The Freesurfing Conundrum

Working surfing from home.

IMG_9221Noa Deane, free as an eagle. Photo: Andrew Shield

When I left the editor position at SURFING Magazine to become an editor-at-large, I left late nights at the office. I left cancel-my-subscription emails. I left invoice processing, budgets, password changes and a lot of other bullshit I do not miss. I now work half the time and can write from my garage or the beach or a coffee shop. I make my own schedule. I take midmorning naps. I surf whenever I want. People tell me I’m “living the dream.”

People aren’t wrong. The perks of flexibility are obvious. But I’m also kinda bored. After four years of deadline-fueled, hyper-productive work surrounded by like-minded individuals focused on a common goal, it’s easy to feel understimulated and aimless. It will only take me a few hours to write this post, and the waves are flat right now.

At first, I didn’t talk much about this because my “working from home” problems seemed very much like whining. But as I opened up to people in similar situations, my sentiments were echoed: too isolating, too little direction, too much time to think. And since it’s my job to relate everything in my life to surfing, and because I have too much time to think, I realized that this is the same “struggle” that professional surfers face.

Competition is the office job of the professional surf world. Yeah, your office is constantly moving, but your schedule is set. You have coworkers. Everyone is striving toward well-defined goals — win the heat, win the contest, qualify for the CT, become champion of the world. Your success is determined by a number that sits next to your name on a website. Winning is well defined.

Freesurfers “work from home” and on paper they are living the dream. They get to chase great waves around the world while people make pictures and videos of their awesomeness. But how do you know if you’re doing it right? A pat on the back from your team manager? Photos in a magazine? Do people still buy magazines? Meanwhile, the value of Vimeo views, social media clout and a part in the next Kai Neville movie changes before the ink dries on your contract.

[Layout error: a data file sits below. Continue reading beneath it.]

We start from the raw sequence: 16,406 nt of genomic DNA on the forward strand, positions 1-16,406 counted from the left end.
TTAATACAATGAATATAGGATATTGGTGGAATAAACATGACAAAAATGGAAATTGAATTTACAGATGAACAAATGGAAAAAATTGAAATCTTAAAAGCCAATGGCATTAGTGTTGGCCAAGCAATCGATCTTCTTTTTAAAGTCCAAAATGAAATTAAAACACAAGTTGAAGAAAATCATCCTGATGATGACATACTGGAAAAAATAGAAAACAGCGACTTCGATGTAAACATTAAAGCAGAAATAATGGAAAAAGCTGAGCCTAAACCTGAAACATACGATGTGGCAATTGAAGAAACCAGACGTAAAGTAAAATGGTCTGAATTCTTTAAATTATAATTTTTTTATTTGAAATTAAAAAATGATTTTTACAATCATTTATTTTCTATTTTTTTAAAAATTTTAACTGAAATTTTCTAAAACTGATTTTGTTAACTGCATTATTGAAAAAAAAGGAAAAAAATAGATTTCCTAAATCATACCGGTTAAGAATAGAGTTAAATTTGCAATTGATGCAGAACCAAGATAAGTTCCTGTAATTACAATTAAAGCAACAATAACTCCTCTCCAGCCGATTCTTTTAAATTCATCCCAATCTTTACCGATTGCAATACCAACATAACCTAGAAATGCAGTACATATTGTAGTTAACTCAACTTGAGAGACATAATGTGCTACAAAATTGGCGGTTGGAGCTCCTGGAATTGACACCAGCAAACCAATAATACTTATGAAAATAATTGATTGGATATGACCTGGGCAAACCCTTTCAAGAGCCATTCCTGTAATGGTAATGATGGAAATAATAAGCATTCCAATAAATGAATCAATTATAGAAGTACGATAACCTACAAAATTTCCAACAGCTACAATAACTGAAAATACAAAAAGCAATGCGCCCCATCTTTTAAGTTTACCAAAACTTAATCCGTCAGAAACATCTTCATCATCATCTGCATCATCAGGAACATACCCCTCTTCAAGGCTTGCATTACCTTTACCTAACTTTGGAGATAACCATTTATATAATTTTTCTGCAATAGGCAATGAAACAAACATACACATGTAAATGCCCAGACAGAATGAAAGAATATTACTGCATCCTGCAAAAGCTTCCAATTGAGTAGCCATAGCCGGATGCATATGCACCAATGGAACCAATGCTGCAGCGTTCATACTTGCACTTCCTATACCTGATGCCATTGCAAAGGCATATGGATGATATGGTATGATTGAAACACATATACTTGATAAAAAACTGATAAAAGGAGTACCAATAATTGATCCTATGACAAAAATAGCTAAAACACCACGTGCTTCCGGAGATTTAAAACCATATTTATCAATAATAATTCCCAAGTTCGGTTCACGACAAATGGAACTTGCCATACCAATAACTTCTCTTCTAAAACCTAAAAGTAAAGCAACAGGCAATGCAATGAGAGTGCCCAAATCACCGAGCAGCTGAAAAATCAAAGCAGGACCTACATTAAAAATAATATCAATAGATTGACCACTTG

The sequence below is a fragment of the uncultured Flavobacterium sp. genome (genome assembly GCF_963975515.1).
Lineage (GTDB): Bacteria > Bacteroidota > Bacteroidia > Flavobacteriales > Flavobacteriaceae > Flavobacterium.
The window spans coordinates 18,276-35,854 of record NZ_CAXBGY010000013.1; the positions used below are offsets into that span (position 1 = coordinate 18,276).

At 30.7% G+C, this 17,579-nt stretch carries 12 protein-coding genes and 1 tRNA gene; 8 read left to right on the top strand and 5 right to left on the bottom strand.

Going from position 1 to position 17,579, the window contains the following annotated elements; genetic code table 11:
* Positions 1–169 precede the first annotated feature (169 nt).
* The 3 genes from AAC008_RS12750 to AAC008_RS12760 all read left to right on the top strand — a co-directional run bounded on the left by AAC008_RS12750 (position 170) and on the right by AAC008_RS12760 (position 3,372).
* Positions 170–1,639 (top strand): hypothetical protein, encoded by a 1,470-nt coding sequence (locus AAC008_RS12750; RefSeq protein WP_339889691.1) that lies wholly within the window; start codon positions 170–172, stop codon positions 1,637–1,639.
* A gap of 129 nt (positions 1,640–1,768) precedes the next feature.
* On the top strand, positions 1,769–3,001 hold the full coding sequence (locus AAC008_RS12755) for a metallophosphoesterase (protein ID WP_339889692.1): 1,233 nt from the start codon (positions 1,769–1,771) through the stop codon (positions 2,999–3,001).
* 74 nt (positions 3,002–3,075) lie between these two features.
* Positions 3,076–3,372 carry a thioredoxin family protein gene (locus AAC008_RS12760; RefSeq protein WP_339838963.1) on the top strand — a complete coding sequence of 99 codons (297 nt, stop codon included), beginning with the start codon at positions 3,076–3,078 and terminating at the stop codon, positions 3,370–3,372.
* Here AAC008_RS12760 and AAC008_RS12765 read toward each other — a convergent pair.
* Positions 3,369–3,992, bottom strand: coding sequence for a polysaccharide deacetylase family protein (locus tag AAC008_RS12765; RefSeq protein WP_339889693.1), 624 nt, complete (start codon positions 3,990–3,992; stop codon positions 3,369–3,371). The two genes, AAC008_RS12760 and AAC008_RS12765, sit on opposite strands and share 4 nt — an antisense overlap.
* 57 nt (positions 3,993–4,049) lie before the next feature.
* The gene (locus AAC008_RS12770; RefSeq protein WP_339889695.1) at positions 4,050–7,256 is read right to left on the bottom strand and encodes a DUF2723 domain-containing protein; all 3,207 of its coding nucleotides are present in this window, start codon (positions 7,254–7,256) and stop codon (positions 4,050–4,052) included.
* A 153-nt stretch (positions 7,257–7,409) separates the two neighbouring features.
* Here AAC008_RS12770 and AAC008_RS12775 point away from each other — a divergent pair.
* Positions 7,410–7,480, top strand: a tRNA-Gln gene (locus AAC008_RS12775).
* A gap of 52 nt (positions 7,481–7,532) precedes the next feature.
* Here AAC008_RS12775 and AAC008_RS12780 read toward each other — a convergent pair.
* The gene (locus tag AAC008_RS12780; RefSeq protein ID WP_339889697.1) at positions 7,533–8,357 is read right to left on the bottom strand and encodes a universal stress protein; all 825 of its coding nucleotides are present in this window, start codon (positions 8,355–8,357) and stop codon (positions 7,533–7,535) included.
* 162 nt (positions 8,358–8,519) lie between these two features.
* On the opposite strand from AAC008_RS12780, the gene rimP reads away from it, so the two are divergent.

Plus, humans work best with immediate reinforcement. A contest guy gets the real-time feedback of making it through a heat, while a freesurfer that put all of his energy filming for Cluster didn’t know if he succeeded for two years. Even then, how telling is the applause-o-meter at a drunken industry premiere? In the mean time, he’s sitting at home waiting for the next swell and mindfucking himself wondering, “Am I doing a good job?”

Which is probably why we see so few people truly commit to the freesurf career path. Because to be a successful at it you need to either be self-motivated (see: Alex Gray, Dane Gudauskas), creative and come up with your own side projects (see: Dane Reynolds, Dion Agius) or very self-confident and comfortable with down time (see: Nate Tyler). Those are tough qualities to cultivate. Much easier to enroll in the QS and have your career path handed to you in your hiring packet.

The takeaway? Hmm. Couple options. One: Successful freesurfers deserve more credit than they get. Two: Some potential insight into why guys like Luke Davis, Mason Ho and Timmy Reyes are slogging it on the QS. Three: An explanation for why I’m actually paying to use a coworking space in an effort to recreate the office environment I left over a year ago. It’s nice to be around people, and I’m getting more done, but my midmorning naps sure have taken a hit. —Taylor Paul